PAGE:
People should verify if the qualifications they are pursuing are still within the preferences of the industries they intend to enter.
In Zimbabwe, there is a regulatory authority that oversees what students in tertiary institutions are being taught, however, their jurisdiction does not freely extend to private colleges.
“There is the Zimbabwe Council for Higher Education (ZIMCHE), a body that checks what students are being taught across universities.
“They ensure that students get from polytechnics and universities are at par with world standards qualifications,” Dr Kwaira said.
Training institutions should work in close consultation with industrialists to ensure that the labour they produce fits expected standards.
“There has to be external engagement with industry so that students do not waste four years in college to come out with qualifications that do not meet standards,” he said.
Dr Kwaira warned against dubious colleges that offer certificates not backed up by a recognised examination body.
“Some colleges are being run from a briefcase, if they award you with a qualification unless if its authenticated by a respected body, it may just be a printed paper.”
Efforts are being made to ensure competent academic products are produced in Zimbabwe.
“The new curriculum is a national effort to keep abreast with trends,” said Dr Kwaira. “We have to make sure we don’t lag behind, you can’t rest on your laurels as a country especially with the way things are changing,” he said.
Dr Kwaira added; “This curriculum we are praising as new may need to be re-evaluated if a drastic change in trend happens, so there is need for quick solution based education skills now.”
Globally, emphasis has been placed on the importance of making well thought out decisions in career choices and the route taken towards that particular end. The 2016 World Economic Forum Global Challenge Insight Report titled “The Future of Jobs” focused on the changes that will befall the global workforce in years to come.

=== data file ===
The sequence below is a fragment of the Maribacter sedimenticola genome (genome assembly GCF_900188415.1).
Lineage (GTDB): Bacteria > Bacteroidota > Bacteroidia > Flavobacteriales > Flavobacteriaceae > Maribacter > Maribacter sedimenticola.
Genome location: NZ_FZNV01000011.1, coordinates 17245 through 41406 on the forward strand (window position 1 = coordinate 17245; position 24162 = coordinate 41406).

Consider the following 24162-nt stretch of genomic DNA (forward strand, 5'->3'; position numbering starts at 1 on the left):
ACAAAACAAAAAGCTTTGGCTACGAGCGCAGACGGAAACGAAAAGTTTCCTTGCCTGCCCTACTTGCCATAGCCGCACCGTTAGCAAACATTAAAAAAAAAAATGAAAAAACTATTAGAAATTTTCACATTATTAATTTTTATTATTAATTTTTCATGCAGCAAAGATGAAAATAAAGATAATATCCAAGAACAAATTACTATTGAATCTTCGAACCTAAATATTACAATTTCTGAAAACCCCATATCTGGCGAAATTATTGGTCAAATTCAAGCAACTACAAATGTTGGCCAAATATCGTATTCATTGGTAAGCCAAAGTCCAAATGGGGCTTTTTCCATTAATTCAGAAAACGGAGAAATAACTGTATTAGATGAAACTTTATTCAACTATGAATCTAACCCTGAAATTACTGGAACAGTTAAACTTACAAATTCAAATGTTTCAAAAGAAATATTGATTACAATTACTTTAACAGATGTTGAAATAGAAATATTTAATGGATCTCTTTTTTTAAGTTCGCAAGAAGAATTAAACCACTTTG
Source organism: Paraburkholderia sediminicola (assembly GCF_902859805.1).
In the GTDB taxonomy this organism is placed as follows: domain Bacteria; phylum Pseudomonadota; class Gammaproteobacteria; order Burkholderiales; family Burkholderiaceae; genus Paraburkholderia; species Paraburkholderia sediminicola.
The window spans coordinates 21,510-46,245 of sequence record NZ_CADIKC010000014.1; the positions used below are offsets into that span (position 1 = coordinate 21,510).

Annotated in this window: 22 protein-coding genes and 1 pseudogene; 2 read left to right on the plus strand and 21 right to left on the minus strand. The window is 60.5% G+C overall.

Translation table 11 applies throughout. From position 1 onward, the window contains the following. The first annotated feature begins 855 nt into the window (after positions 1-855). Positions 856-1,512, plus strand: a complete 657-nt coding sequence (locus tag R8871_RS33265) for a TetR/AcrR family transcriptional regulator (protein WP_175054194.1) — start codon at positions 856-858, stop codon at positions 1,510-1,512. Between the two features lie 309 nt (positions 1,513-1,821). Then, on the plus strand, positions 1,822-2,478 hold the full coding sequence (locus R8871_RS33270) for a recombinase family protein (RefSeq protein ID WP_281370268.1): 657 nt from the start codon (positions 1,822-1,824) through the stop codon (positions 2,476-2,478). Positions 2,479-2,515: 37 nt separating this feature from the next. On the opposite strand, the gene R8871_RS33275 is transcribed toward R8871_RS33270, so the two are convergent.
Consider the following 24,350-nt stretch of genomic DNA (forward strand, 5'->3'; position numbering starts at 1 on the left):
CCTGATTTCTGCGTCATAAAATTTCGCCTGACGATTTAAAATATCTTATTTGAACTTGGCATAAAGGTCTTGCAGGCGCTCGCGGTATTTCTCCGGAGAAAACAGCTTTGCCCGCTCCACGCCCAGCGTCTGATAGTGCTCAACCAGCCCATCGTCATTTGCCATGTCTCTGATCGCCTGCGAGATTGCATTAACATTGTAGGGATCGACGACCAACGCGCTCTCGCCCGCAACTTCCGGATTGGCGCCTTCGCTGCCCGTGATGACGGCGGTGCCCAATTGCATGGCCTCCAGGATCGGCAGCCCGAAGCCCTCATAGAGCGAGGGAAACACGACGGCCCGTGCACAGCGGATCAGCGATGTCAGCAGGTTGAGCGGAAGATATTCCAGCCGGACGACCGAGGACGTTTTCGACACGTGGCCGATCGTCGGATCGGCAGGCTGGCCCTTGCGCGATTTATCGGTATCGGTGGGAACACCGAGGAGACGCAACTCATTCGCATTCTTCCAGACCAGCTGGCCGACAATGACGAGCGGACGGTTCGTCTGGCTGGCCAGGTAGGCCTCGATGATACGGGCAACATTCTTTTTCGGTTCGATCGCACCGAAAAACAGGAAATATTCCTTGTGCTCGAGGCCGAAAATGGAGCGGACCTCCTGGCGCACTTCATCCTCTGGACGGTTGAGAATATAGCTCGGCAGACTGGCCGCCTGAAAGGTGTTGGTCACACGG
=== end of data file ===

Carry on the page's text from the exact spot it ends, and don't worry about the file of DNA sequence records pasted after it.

It said the current changes creates an opportunity for those who anticipate change and spells doom for slow reactors.
“Recent discussions about the employment impact of disruptive change have often been polarised between those who foresee limitless opportunities in newly emerging job categories and prospects that improve workers’ productivity and liberate them from routine work, and those that foresee massive labour substitution and displacement of jobs,” read part of the report.
The report suggests equipping students with qualifications that ensures their importance in the future.
“Without urgent and targeted action today to manage the near-term transition and build a workforce with future proof skills, governments will have to cope with ever-growing unemployment and inequality, and businesses with a shrinking consumer base,” the report said.
According to the report, there will be more opportunities in fields like Business and Financial Operations, Management, Computer and Mathematical, Architecture and Engineering, Sales, as well as Education and Training.
Opportunities are expected to dwindle in fraternities like Office and Administrative, Manufacturing and Production, Construction and Extraction, Arts, Design, Entertainment, Sports and Media, Legal as well as Installation and Maintenance.
These projections mean that a more informed approach works better in making career choices and deciding which qualifications to pursue. It may not be too wise to pursue a profession whose personnel are already being replaced by a computer programme or machine.